Launching a production line. Supply of goods or provision of services?
Implementing a major investment project, such as the preparation and launch of a production line, is not only an organisational and logistics challenge. The investors and contractors must also face the requirement of proper qualification of the undertaking for tax purposes.
This lesson has been learnt by a Polish company, which obtained such a contract from a business partner from the United States. The investment aims to help meet the requirements of an order for the production and assembly of aircraft parts and accessories for the ordering party.
The contract will involve activities consisting in drafting and updating project documentation, modernisation of a production hall, developing equipment for production purposes, quality control and project implementation management. The ordering party expects the project to ensure full production readiness. It is not interested in any particular works (e.g. the modernisation of the production hall itself) should they constitute separate performances.
In a performance of this kind it is not possible to identify a single, most important element. The primary goal is to achieve the final result of the works performed - i.e. facilitation of production. The several elements of the performance, if treated separately, are irrelevant from the ordering party’s perspective as they would not separately meet the above condition. Considering the ordering party’s expectations, all the activities involved in the performance of the task make up a system of interrelated elements. Although they are capable of being separated theoretically, this would not be justified in business terms. This is also reflected in the manner of calculation of the remuneration, which comprises all activities performed at each stage (milestone), the costs of specific materials, goods or services not being separated.
The production line will not be an integral part of the building (production hall). Fixing and stabilising the particular elements of the line in the floor is required for technological reasons and serves specifically to ensure the safety of the entire process. However, the elements will not be fixed in the building permanently. The line is capable of being dismounted and the hall can be used for other purposes.
In so outlined and complex a description of the intended activities, the company had doubts as to whether the set of activities described above can be deemed provision of a comprehensive service for the purposes of VAT Act. Furthermore, establishing the place of performance proved difficult as well. On the one hand, the general principle under Art. 28b of VAT Act can be applied whereby the service is taxable at the place where the ordering party has its seat (i.e. the USA). On the other hand, a service of this type can be potentially deemed as strictly connected with the property – then, under Art. 28e of the VAT Act, it would be taxable at the place where the production hall is situated, i.e. in Poland.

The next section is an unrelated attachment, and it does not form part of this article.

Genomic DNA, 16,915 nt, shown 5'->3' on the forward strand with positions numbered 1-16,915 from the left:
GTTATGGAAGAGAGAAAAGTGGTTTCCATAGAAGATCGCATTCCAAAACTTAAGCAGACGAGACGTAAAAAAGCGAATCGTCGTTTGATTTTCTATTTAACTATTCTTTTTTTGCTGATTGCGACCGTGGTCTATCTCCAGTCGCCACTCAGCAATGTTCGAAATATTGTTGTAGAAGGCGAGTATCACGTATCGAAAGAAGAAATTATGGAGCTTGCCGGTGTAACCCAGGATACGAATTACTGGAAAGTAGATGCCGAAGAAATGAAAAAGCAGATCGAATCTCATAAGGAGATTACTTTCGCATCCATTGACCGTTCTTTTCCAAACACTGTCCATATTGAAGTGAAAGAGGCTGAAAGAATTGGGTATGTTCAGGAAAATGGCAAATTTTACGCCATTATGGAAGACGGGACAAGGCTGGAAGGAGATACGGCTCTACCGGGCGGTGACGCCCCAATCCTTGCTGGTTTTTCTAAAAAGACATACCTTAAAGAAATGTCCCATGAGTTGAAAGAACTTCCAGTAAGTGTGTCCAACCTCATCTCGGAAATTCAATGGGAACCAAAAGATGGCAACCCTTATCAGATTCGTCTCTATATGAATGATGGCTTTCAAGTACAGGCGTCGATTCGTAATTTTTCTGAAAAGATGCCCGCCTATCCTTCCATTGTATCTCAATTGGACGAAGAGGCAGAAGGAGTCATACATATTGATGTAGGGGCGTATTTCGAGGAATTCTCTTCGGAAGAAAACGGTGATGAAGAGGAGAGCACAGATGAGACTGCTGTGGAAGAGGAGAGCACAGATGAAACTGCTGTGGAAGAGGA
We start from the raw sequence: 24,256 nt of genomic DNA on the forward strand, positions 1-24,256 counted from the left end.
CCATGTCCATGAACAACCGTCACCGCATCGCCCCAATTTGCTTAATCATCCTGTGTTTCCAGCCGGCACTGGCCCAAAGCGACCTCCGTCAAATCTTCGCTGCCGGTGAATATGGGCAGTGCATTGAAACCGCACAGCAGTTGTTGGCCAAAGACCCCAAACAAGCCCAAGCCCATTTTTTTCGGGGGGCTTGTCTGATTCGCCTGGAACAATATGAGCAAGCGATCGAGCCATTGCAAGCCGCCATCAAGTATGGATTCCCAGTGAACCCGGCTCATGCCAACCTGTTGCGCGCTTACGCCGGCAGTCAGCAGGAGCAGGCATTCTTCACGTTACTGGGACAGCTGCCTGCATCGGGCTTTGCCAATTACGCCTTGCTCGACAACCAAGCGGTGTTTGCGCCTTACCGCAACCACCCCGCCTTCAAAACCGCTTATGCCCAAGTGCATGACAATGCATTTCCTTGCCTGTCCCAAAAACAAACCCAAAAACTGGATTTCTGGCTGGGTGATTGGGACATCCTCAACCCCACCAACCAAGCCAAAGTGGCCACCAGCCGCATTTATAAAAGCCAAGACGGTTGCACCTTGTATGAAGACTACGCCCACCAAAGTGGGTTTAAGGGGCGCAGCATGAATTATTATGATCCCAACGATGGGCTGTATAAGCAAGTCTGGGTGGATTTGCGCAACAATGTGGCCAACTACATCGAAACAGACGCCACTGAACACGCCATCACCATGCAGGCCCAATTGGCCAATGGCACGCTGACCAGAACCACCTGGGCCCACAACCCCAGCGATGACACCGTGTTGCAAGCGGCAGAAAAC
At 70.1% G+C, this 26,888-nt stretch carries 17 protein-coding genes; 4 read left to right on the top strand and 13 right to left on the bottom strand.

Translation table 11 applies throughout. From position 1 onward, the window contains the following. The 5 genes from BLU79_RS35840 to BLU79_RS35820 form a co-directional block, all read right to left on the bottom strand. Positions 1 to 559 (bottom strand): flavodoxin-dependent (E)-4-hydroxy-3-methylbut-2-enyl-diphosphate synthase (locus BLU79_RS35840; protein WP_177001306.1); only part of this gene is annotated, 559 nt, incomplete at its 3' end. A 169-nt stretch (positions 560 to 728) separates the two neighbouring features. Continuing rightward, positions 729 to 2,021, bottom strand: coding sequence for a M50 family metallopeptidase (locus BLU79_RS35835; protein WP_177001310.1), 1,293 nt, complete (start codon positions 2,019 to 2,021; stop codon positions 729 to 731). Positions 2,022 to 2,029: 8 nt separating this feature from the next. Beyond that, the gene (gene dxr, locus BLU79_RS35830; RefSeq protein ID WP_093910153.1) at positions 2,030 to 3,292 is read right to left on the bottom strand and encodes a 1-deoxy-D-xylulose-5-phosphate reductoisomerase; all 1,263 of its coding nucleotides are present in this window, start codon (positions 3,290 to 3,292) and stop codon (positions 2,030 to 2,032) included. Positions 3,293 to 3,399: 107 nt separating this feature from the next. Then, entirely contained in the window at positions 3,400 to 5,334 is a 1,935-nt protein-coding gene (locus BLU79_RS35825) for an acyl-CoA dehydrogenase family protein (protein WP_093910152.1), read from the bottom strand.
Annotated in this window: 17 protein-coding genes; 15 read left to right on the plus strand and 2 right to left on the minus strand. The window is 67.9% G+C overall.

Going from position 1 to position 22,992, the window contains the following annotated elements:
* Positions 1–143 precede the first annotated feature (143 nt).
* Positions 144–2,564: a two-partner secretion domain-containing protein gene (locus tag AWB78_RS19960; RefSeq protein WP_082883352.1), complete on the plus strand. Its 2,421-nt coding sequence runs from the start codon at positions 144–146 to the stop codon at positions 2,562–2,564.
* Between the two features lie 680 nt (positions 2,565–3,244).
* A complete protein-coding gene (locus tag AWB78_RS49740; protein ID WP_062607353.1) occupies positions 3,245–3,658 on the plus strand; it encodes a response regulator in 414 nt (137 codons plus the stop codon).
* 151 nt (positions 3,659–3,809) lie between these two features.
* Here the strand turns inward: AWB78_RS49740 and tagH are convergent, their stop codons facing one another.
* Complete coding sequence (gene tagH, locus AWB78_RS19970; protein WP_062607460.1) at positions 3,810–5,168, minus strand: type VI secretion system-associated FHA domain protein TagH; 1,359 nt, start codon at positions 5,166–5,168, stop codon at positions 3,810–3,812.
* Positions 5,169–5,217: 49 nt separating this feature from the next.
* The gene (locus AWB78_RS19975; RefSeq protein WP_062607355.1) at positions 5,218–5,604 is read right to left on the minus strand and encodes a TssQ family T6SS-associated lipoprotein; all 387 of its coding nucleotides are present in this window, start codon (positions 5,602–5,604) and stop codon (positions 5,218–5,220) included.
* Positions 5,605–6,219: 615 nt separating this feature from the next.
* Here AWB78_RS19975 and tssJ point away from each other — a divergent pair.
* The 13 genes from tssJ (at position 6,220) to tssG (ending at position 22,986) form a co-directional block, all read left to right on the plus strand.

Head of the National Revenue Information Service found in a tax ruling of 29 June 2021 (case no. 0113-KDIPT1-2. 4012. 119. 2021. 2. KW) that the activities planned by the Company constitute a comprehensive service. This is because if several activities are so strictly interrelated as to form an objective unity from the economic perspective, whose separation would only be artificial, then they make up a single performance for VAT purposes. The authority stressed that the elements of a performance should be interrelated from the purchaser’s point of view. It is important to establish whether the several activities, if separated, will be of substantial, practical and expected value to the purchaser.
As regards the place of performance of such a comprehensive service, Head of KIS held that the specific principle under Art. 28e of the VAT Act only concerns services performed in relation to a specific real estate. A service of little connection with a given real estate cannot be deemed as such. The performance would only be taxable in Poland if it were directly related to a property being a central point of the service or if it aimed at changing its legal or factual status. Such a close relationship between the production line and the hall is absent from the intended investment.
The tax ruling contains important guidelines for enterprises intending to carry out similar transactions. However, it should be remembered that the tax-law qualification of different circumstances may vary significantly. The discrepancies may concern such issues, relevant from the taxability point of view, as the type of activity and place of its taxation, which have direct impact upon the entity obliged to settle the tax. Given that investments of this kind involve substantial financial outlay, it is worth subjecting them to a prior detailed analysis for tax implications.
Agnieszka Jasica-Skalbmierska, Tax Advisor, ATA Tax Sp. z o.o.
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